Ganoderma adspersum (Schulzer) Donk Proc. K. Ned. Akad. Wet., Ser. C, Biol. Med. Sci.
Index Fungorum number: 314302; Facesoffungi number: FoF05600
Basidiome annual, with a distinctly contracted base, non-laccate weakly laccate, woody. Pileus 10–15 × 4–7 cm, up to 4 cm thick at the base, flabelliform, plano convex, applanate, upper surface; hard, several layers thick, brownish orange (6C8) to light brown (6D4), crust overlies the pellis, concentrically sulcate zones with turberculate bumps and rivulose depressions, differentiated zone at the point of attachment. Margin soft, 5 mm thick, rounded, concolourous with the pileus, lower surface greyish yellow (4B3) to light brown (6D5). Hymenophore up to 10 mm long, indistinctly stratose, orange grey (6B2). Pores circular or sub-circular. Context up to 2.5 cm thick, dry, triplex; upper layer dark brown (7F8), pithy, composed of coarse loose fibrils, soft; lower layer light brown (5D4), woody. Basidiospores (n = 25) (7.2)8.5–9.6–10.5(10.9) × (4.8)5.4–6.1–7.3(7.8) μm, (Qm = 1.1, Q = 0.9–1.8, with myxosporium). (n = 25) (5.9)6.4–8.2–9.1(9.7) × (3.2)4.1–5.2–5.8(6.1) μm (Qm = 1.1, Q = 1.0–1.8, without myxosporium), yellowish brown (5D8), ovoid to subglobose, eusporium bearing fine, short, and distinct echinulae, overlaid by a hyaline myxosporium. Pileipellis a hymeniderm, dark brown (7F8), composed of apically clavate like branched cells. Context trimitic; generative hyphae (n = 25) (0.8–2.0–2.5) μm in width, thin-walled, hyaline; skeletal hyphae (n = 25) (1.8–3.4–4.2) μm in width, light brown (5D6), thick-walled; binding hyphae (n = 25) (1.4–3.1–3.9) μm in width, light brown (5D6), thick-walled, branched, intertwined the skeletal hyphae. (Fig. 1)
Habitat: On a living Dipterocarpus tree, accompanied in humus-rich soil with over heavily rotted litter on the ground.
Specimens examined: THAILAND, Chiang Mai Province, Mushroom Research Center, mixed deciduous forest, 19°20′N–98°44′E, elev. 770 m, 12 June 2015, K.K Hapuarachchi (GACP15061220, GACP15061225, GACP15061226).
Notes: Ganoderma adspersum is confused with G. applanatum, G. australe and Polyporus vegetus (Tortić 1971). Steyaert (1961) clearly separated this fungus from G. applanatum and he described this species under the name of G. europaeum. Donk (1969) concluded that the correct name of this fungus was G. adspersum after studying full description and drawings of Polyporus adspersus Schulzer, and Tortić (1971) subsequently followed this name. It is difficult to distinguish G. adspersum and G. applanatum on the basis of morphological characters of basidiome or mycelial cultures (Petersen 1987, Leonard 1998, Moncalvo et al. 2000, Terho et al. 2007, Kaliyaperumal & Pudupalayam 2008, De simone & Annesi 2012). However, Ganoderma adspersum is distinguished from G. applanatum by having larger basidiospores (Steyaert 1972, Ryvarden & Gilbertson 1993). Furthermore, basidiome of G. adspersum are usually thicker than G. applanatum at the base. The underside of the basidiome of G. adspersum has a decurrent attachment, while G. applanatum tend to emerge sharply at right angles from the host stem (Ryvarden & Gilbertson 1993, Schwarze & Ferner 2003). In a radial section of the hymenophore of the older parts of the basidiome, those of G. adspersum remain empty but the pores of G. applanatum become filled with a white mycelium (Breitenbach & Kränzlin 1986). Our collections agree well with the description provided by (Ryvarden & Gilbertson 1993). Later on, molecular methods have been developed successfully to separate the two latter species (Gottlieb et al. 2000, Moncalvo et al. 2000, Guglielmo et al. 2008, De Simone & Annesi 2012, Arulpandi & Kalaichelvan 2013, Zhou et al. 2015, Jargalmaa et al. 2017).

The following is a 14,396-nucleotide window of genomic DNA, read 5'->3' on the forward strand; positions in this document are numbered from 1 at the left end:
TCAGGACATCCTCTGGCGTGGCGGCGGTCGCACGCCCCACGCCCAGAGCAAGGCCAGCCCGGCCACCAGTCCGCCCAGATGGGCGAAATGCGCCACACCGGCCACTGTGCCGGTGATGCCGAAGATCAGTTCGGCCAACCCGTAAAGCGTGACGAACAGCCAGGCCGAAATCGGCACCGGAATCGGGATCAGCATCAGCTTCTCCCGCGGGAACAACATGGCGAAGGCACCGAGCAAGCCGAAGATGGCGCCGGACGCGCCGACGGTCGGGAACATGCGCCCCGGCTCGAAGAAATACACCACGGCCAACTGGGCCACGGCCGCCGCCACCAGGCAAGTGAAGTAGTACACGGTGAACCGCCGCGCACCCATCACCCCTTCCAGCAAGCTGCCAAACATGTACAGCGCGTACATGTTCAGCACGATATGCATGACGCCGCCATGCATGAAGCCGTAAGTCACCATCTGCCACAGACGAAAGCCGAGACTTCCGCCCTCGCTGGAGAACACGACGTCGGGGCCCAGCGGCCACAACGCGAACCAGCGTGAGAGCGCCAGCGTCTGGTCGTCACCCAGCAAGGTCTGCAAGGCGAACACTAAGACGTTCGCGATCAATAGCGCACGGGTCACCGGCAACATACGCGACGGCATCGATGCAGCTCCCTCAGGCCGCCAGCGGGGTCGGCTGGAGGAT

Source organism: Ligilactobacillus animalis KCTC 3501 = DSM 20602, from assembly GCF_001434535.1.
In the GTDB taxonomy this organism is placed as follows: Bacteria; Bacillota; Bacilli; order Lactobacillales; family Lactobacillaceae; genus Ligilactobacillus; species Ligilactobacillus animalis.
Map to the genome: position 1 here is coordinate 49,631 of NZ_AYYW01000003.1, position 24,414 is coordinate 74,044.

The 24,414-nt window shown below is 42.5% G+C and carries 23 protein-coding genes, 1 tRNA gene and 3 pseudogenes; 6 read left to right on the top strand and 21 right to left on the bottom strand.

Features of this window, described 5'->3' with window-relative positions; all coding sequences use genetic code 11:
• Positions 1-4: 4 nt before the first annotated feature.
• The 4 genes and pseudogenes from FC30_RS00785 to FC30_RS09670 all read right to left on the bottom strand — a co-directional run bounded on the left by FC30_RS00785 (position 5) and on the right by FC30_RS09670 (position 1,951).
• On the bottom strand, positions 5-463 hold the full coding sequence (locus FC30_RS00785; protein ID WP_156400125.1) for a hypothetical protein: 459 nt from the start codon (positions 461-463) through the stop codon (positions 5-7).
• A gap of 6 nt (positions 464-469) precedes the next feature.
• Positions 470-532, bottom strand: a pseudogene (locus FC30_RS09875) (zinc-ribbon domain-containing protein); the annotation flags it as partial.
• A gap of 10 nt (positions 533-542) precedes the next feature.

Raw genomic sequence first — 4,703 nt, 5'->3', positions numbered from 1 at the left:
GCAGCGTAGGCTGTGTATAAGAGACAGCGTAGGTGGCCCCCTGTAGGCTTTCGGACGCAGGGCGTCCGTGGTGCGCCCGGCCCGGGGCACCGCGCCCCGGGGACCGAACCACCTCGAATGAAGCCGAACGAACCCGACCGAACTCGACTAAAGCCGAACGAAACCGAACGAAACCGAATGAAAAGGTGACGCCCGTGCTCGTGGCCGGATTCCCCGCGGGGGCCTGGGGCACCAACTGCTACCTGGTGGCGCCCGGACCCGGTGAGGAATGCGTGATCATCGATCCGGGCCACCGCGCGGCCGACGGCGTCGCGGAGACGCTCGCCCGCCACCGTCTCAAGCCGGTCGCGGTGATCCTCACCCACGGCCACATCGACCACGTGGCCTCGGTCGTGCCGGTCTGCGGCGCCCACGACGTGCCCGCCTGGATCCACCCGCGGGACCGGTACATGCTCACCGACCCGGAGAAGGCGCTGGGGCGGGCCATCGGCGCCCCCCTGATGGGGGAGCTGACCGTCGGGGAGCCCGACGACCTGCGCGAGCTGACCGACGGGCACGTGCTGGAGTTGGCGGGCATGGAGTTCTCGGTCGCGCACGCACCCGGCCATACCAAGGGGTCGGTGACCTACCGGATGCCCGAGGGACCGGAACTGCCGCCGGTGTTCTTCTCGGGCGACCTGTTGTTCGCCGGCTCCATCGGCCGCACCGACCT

Some researchers considered the correct name of the G. adspersum as a synonym of G. australe (Ryvarden 1976, Ryvarden & Gilbertson 1993). Furthermore, morphology, distribution and initial ribosomal sequence analysis could not separate G. adspersum from G. australe (Moncalvo et al. 1995a). But comparison of ITS rDNA data clearly separated the G. adspersum from G. australe and was inferred as single species (Smith & Sivasithamparam 2000).
Ganoderma adspersum has been recorded almost exclusively on hardwoods causing butt rot or root rot (De Simone & Annesi 2012). Ganoderma adspersum and G. applanatum differ in their ability to break through the reaction zones formed in infected trees. Ganoderma adspersum can penetrate intact reaction zones of infected wood blocks, while G. applanatum cannot. In the absence of reaction zones, however, G. applanatum causes more extensive and intense decay (Schwarze & Ferner 2003). Hence, the correct identification of the causal agent is important for a reliable assessment of the potential risks caused by infected trees. (from Hapuarachchi K et al 2018)